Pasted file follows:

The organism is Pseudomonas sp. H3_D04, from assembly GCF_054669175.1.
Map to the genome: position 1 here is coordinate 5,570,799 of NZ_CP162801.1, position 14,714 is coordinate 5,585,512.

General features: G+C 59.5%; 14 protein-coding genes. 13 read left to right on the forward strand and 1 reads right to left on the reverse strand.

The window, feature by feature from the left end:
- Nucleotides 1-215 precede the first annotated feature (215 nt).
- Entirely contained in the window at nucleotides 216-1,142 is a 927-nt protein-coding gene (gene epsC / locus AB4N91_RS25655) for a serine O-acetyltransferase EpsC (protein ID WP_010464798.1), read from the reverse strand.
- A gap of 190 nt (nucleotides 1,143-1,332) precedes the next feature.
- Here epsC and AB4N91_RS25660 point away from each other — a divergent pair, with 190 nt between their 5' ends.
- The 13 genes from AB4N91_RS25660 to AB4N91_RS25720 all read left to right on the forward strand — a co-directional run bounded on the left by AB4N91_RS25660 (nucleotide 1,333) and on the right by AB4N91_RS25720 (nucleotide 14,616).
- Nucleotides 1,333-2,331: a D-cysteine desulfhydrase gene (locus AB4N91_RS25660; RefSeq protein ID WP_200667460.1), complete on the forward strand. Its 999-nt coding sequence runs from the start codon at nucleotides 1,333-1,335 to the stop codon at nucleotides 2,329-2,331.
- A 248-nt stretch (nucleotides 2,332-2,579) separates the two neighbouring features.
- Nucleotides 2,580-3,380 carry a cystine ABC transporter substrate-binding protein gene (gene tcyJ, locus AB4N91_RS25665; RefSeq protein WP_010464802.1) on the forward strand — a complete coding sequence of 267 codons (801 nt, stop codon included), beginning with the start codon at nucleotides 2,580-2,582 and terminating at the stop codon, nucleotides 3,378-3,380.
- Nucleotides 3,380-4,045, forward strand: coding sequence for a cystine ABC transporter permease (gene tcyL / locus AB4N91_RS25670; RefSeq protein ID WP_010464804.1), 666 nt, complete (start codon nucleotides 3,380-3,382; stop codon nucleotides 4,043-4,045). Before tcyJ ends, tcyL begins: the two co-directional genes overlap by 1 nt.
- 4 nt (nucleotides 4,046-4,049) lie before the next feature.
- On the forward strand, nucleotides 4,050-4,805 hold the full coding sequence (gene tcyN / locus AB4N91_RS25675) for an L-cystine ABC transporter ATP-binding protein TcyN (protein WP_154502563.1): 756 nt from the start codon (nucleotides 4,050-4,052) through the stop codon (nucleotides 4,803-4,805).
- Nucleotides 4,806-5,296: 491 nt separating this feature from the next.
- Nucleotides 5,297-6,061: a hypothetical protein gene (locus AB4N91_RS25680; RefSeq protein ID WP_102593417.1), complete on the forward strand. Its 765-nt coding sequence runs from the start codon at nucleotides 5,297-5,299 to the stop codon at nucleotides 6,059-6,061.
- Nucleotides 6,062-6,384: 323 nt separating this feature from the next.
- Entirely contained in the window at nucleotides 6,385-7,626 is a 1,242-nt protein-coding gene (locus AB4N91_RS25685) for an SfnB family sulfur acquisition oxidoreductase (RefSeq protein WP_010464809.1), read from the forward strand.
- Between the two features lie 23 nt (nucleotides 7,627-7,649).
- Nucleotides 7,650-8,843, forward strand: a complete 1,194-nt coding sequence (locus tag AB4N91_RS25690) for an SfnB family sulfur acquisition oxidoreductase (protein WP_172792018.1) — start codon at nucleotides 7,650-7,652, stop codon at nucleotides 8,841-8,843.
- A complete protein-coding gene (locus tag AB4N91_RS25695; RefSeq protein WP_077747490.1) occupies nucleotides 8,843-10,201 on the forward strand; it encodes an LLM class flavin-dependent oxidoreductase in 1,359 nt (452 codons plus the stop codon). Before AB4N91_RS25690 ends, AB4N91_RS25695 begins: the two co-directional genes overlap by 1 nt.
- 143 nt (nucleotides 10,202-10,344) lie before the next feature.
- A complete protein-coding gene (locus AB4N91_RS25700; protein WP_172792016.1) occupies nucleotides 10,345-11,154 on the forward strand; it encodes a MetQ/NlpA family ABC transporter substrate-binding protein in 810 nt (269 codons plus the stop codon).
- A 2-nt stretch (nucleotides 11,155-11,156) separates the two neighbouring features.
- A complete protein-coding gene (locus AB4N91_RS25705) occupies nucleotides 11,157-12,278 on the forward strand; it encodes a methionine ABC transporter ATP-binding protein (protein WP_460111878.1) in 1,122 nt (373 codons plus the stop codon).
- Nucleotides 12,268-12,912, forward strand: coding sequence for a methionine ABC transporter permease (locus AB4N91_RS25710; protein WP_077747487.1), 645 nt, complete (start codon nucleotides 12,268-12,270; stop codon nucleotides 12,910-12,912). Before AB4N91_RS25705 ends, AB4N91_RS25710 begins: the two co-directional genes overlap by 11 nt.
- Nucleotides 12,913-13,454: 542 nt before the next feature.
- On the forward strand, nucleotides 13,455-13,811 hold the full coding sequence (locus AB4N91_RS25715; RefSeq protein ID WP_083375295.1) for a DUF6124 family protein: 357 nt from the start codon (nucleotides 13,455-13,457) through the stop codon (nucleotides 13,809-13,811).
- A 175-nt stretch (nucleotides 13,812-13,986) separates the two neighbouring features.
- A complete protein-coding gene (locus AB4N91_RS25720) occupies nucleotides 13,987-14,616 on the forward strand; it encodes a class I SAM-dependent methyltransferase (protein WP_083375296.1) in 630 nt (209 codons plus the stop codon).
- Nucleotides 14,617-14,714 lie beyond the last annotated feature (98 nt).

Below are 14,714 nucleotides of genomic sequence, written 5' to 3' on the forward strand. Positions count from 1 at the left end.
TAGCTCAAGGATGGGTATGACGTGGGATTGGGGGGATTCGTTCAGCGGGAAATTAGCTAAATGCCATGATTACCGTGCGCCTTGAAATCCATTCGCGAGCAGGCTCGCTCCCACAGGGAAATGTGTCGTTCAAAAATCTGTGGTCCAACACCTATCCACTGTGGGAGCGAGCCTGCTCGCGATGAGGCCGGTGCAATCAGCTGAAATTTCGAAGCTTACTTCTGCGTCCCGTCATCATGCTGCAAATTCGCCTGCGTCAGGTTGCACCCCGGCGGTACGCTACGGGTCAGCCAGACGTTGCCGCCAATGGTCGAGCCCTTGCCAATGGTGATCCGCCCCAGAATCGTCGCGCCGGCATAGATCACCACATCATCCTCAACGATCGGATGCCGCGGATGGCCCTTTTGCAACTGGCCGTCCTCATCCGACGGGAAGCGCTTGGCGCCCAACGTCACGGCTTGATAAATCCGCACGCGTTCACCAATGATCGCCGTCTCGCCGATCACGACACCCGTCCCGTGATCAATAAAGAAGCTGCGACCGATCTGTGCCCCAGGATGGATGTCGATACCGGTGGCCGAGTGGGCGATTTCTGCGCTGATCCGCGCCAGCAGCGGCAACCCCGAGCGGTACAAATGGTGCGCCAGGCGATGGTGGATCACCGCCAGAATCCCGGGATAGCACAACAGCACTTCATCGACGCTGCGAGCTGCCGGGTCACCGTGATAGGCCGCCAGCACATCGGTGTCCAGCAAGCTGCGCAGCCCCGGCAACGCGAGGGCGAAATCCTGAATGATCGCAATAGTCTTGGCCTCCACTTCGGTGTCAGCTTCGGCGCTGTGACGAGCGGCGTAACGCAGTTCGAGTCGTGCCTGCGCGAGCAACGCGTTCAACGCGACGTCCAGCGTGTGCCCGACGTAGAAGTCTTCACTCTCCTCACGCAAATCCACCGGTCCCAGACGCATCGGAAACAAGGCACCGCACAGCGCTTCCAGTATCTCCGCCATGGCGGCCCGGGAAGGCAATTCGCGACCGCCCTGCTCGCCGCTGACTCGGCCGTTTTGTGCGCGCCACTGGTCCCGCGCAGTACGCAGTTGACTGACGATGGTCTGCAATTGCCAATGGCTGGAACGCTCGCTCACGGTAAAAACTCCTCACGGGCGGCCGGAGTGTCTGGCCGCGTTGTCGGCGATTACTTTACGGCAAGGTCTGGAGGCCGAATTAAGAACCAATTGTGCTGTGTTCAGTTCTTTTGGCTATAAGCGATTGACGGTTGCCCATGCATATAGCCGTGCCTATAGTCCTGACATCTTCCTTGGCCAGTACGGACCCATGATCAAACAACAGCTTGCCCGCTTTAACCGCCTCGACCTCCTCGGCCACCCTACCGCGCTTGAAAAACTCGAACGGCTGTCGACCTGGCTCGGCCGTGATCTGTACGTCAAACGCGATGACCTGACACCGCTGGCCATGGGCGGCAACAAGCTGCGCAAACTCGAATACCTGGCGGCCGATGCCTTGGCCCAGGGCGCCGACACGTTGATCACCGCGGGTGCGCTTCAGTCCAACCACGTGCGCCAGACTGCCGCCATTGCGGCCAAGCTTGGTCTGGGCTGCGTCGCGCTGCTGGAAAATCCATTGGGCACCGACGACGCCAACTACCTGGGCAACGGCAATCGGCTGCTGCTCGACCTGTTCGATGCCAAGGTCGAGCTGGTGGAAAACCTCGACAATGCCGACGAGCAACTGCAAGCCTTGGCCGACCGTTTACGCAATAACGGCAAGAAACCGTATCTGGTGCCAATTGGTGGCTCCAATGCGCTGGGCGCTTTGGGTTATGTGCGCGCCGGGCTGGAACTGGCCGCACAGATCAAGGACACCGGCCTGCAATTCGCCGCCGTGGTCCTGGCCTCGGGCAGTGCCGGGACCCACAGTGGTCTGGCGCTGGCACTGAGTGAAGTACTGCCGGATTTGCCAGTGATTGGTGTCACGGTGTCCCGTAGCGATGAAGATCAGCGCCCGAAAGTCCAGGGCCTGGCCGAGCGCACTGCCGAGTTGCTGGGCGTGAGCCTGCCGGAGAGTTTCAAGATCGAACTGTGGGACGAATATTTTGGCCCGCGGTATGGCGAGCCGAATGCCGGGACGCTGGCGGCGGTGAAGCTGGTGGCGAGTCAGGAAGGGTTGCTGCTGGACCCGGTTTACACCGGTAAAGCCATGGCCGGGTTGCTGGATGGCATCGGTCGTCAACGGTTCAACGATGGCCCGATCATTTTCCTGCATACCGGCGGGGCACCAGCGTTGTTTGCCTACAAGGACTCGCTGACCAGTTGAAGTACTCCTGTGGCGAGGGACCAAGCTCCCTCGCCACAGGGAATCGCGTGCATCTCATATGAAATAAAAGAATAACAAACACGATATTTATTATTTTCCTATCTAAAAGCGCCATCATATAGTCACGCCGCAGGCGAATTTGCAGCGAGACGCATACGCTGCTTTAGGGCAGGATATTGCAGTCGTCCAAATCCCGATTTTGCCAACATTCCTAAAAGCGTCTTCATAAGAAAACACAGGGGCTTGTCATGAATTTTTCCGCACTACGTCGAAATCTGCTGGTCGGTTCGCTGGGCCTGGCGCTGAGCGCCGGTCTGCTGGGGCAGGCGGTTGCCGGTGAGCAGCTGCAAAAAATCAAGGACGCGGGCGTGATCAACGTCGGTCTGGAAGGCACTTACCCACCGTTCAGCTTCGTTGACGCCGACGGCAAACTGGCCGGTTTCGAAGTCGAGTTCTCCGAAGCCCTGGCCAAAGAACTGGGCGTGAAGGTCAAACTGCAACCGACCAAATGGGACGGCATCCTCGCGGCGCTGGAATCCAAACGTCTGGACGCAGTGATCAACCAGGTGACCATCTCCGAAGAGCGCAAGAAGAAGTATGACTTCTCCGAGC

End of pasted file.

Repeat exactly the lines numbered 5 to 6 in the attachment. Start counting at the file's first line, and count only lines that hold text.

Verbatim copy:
- Nucleotides 1-215 precede the first annotated feature (215 nt).
- Entirely contained in the window at nucleotides 216-1,142 is a 927-nt protein-coding gene (gene epsC / locus AB4N91_RS25655) for a serine O-acetyltransferase EpsC (protein ID WP_010464798.1), read from the reverse strand.